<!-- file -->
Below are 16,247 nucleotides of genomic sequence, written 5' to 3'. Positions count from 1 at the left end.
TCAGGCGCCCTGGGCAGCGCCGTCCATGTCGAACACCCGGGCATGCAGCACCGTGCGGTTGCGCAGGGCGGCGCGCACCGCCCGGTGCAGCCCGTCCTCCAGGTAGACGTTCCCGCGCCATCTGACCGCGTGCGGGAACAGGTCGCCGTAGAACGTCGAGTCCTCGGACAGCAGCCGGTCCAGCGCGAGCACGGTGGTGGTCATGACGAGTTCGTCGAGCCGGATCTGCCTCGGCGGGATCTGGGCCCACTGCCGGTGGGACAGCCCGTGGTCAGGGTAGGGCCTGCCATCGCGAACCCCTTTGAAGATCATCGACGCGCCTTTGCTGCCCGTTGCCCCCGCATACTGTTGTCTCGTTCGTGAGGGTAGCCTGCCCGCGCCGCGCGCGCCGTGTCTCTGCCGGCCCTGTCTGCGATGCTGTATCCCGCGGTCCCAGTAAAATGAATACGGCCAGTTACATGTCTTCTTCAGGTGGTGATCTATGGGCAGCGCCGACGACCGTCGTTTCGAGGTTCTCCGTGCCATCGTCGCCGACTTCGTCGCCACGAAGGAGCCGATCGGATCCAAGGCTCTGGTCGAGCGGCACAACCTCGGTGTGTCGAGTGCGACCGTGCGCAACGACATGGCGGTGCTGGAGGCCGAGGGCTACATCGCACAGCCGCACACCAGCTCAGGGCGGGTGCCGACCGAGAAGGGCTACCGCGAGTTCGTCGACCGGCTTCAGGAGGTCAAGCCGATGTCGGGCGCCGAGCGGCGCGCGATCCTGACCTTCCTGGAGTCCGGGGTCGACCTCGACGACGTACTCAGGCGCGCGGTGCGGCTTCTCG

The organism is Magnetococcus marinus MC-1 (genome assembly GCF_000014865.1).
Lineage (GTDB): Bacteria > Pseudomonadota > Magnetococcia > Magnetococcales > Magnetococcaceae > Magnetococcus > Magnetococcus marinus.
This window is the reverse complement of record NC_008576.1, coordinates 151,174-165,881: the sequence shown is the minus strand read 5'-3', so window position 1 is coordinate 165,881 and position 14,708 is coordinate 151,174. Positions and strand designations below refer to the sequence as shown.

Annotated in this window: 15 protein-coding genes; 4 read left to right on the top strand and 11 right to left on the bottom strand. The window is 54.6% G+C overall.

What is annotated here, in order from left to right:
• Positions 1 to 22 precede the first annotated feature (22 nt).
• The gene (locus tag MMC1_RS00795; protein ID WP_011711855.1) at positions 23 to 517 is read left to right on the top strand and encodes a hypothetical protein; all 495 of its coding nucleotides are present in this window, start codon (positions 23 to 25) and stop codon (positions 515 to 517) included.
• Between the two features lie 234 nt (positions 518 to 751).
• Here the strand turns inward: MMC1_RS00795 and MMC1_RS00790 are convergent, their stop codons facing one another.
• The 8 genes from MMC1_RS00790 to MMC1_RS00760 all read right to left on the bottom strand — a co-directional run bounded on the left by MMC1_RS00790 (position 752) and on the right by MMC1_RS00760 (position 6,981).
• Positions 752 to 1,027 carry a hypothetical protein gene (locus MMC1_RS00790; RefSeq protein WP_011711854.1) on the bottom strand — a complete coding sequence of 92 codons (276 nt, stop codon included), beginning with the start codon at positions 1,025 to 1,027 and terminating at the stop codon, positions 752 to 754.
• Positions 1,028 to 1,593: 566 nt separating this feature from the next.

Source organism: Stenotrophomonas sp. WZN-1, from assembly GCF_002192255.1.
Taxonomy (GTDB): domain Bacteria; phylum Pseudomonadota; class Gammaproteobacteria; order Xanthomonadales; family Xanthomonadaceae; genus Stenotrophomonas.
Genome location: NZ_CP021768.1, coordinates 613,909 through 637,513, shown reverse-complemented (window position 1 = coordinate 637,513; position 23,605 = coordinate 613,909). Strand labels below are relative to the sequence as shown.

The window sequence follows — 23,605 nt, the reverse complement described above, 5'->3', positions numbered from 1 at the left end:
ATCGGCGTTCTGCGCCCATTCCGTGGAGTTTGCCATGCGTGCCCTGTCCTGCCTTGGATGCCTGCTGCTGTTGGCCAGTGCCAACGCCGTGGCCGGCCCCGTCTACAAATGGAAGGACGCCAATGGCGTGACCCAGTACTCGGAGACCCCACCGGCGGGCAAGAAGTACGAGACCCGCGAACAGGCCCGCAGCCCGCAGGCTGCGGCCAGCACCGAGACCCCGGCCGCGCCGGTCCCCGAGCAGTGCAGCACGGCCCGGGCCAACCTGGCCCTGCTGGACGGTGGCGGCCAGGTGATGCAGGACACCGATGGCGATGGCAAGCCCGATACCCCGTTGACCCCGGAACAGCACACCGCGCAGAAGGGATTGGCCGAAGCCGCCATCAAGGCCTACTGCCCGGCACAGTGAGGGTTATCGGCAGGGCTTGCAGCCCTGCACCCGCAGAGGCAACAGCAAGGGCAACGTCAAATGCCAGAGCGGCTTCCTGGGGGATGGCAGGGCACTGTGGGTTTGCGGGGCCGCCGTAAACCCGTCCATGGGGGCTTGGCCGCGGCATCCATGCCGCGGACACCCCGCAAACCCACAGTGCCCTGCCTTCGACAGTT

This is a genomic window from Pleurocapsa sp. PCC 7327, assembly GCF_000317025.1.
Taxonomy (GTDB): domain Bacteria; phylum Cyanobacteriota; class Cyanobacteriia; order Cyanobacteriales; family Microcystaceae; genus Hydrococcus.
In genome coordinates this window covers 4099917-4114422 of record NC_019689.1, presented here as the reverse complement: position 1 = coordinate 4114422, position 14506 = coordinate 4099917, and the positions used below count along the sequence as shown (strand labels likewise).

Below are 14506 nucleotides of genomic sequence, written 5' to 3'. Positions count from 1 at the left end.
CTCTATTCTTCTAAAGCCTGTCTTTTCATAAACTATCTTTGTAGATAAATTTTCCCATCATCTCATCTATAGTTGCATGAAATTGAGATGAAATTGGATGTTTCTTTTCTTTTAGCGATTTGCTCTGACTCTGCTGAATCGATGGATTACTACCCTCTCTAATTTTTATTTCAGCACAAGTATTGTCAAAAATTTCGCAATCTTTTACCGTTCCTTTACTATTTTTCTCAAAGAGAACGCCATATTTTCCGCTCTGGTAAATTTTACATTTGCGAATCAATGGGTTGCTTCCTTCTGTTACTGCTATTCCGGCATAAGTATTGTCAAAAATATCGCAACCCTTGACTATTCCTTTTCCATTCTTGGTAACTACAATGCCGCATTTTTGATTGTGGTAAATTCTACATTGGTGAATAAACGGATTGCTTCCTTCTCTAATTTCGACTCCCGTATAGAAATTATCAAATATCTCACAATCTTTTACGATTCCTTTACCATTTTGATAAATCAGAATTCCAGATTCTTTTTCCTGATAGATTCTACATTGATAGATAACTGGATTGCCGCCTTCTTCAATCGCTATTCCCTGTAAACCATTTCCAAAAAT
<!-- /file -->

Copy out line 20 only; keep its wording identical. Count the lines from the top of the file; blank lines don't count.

This is a genomic window from Pleurocapsa sp. PCC 7327, assembly GCF_000317025.1.